BioHub Maryland, Platoon 22 Partner to Train Veterans for the Life Sciences

A joint partnership between BioHub Maryland, a Maryland Tech Council initiative, and the not-for-profit Platoon 22 is offering veterans a new career pathway in the life sciences.

The two organizations will collaborate and offer military veterans access to training in the skills life sciences employers in Maryland and the BioHealth Capital Region value.

Maryland is home to a rapidly expanding life sciences ecosystem. There are more than 2,700 different life sciences companies that employ more than 54,000 people. In all, the industry contributes nearly $20 billion to the state’s economy.

The number of employment opportunities are expected to increase within the next several years. An analysis from the Workforce Development Task Force commissioned by Maryland’s Life Sciences Advisory Board estimates thousands of new positions will be available due to the expansion of the life sciences industry within the state.

The Task Force examined the state’s available talent pool for these expected jobs and what measures are necessary to grow homegrown talent. Workforce development programs like the partnership between BioHub Maryland and Platoon 22 will significantly contribute to filling those roles. Some of the expected life sciences positions will require advanced degrees but a significant number of jobs will not require scientific backgrounds. The skills needed in the life sciences industry are also in demand in other fields, such as automotive manufacturing and information technology.

(SOURCE: BioHub Maryland)

BioHub Maryland and Platoon 22 will partner to provide training for veterans to enter this rapidly expanding workforce. Training services will include BioHub Maryland’s online skills academy that teaches the fundamentals of the industry. Those fundamentals include biomanufacturing concepts, cell and gene therapy and vaccine manufacturing fundamentals, quality control skills, technical writing, and data analysis.

It is estimated that nearly 400,000 veterans live Maryland. Of those, about 70% live within an hour of the Veterans Service Commission in Frederick County, which will provide them with easier access to the training, explained Niki Falzone, Director of Operations and Veterans Services for Platoon 22.

“There are a large number of veterans who will benefit from this,” she said.

Those offerings will expand in 2024. BioHub Maryland will provide state-of-the-art lab space where trainees can gain competency-based, “learn by doing” biomanufacturing training. 

Falzone said her organization sees hundreds of veterans each week and the vast majority are expressing some sort of interest in a new career that has a mission-driven focus such as the armed services. She shared that one Navy veteran her organization is helping transition from military life to a civilian career expressed excitement at the opportunity provided by the life sciences. The Navy veteran told her a career in the life sciences would offer the same kind of mission-driven values he had in the service.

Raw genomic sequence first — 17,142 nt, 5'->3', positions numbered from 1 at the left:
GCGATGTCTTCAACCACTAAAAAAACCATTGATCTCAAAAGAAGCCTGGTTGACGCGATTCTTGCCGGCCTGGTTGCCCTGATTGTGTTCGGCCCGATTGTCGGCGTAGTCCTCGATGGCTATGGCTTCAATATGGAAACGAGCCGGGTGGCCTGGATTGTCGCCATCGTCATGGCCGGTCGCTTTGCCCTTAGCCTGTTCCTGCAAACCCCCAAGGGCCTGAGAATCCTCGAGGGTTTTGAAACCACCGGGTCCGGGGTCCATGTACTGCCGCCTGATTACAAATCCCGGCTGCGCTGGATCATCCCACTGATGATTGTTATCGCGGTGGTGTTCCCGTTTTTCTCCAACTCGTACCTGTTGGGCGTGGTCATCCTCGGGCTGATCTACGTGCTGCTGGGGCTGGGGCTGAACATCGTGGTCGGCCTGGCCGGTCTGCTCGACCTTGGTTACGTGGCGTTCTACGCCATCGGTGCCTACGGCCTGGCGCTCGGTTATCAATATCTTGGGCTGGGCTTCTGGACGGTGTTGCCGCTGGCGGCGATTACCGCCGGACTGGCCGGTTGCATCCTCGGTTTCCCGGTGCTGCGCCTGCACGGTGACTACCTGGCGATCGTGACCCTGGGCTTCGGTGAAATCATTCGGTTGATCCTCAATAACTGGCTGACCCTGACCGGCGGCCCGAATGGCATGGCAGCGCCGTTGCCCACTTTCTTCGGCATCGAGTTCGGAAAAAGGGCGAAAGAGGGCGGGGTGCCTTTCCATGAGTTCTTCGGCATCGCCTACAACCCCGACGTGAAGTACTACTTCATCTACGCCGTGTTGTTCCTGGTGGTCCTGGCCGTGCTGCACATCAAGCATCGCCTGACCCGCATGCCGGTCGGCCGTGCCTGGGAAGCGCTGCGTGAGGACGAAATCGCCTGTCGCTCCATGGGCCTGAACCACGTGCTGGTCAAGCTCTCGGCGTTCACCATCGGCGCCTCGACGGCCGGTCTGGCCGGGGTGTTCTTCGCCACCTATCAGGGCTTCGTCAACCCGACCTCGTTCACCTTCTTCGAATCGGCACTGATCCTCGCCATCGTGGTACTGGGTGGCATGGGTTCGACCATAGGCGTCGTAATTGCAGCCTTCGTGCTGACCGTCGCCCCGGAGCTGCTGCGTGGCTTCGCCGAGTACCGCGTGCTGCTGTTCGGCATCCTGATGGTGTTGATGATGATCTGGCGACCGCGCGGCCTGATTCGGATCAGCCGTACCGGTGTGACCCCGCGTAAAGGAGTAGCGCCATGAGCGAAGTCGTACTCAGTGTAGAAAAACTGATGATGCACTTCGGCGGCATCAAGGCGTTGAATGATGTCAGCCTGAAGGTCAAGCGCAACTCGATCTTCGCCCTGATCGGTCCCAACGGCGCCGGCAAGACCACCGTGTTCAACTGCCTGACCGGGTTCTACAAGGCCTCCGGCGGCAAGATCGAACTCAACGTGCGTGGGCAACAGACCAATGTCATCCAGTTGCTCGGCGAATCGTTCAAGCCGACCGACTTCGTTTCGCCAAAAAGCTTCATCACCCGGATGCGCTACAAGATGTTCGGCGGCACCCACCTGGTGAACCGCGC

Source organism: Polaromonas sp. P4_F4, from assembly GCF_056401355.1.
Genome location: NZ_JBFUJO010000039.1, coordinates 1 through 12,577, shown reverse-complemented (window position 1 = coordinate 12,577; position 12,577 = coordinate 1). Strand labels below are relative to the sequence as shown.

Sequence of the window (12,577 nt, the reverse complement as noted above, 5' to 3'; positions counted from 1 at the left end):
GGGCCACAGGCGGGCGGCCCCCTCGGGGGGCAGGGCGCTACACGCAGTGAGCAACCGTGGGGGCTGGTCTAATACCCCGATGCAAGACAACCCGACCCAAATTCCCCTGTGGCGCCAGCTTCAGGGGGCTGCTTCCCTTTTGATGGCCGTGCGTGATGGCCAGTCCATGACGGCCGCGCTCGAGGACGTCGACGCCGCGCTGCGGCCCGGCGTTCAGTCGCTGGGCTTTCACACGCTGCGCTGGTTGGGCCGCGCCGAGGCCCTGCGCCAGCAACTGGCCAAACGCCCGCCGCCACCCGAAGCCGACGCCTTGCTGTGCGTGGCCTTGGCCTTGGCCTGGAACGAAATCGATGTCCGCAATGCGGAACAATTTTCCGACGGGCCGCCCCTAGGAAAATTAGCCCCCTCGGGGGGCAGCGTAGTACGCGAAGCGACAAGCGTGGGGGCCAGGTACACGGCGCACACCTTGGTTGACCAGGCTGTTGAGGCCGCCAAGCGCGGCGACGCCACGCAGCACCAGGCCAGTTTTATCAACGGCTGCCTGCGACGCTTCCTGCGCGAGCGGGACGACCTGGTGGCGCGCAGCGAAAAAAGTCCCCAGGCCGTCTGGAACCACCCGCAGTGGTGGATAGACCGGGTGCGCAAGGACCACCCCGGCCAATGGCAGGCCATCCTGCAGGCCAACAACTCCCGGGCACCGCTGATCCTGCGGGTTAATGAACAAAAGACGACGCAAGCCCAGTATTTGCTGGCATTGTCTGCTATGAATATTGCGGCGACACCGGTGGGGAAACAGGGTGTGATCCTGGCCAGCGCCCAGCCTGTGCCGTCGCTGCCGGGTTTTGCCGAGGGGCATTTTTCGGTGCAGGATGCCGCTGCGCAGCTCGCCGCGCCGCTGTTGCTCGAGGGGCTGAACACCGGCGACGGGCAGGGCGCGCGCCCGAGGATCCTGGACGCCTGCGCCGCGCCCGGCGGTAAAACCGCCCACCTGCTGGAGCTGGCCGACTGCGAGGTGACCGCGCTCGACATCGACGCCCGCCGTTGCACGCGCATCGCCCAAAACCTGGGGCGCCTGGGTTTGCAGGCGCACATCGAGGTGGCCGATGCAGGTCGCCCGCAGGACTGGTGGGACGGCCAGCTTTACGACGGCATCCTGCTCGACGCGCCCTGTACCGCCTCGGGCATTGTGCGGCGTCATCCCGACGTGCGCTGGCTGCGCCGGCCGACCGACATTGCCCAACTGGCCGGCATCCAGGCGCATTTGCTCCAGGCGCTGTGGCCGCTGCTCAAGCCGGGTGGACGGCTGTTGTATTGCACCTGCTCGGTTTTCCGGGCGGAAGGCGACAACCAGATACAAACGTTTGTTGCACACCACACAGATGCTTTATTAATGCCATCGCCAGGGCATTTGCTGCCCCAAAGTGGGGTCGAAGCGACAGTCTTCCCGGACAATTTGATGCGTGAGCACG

“He said this was something he would be proud to do,” Falzone said. “And I know there are tens of thousands of veterans who could benefit from this as well.”

BioHub Maryland is an online portal designed to meet the workforce development needs of Maryland’s rapidly growing life science industry. The website, which launched last year with support from Montgomery County, the state of Maryland and the U.S. government, provides individuals with a roadmap for landing a job in the rapidly expanding life sciences ecosystem.

Not only are life sciences jobs mission driven, they also offer a good living. The median salary in Maryland is approximately $69,000. However, the average salary for life sciences employees in the Old Line State is $129,000.

Kelly Schulz, the new Chief Executive Officer of the Maryland Tech Council and former Maryland Commerce Secretary, said the partnership between BioHub Maryland and Platoon 22 will provide a pipeline of needed employees for the state’s life sciences industry.

“With economic development you have to have workforce development. We’re trying to create the ecosystem in Maryland to satisfy those needs. Hundreds, if not thousands of jobs are coming into the state of Maryland over the next year and we need to accommodate those businesses,” Schulz said.

The three to six month training programs through BioHub Maryland will be supported by industry partners. Once participants complete training, Schulz predicted those supporting industry partners will be “lined up” with available jobs.

Schulz noted that many workforce development programs through the state’s community colleges are in high demand. She said the schools are having trouble accommodating everyone who seeks to enroll.

“Our goal is to create a larger, more robust ecosystem. It takes partnerships like Platoon 22 to help come in and help solve workforce problems in the industry,” Schulz said.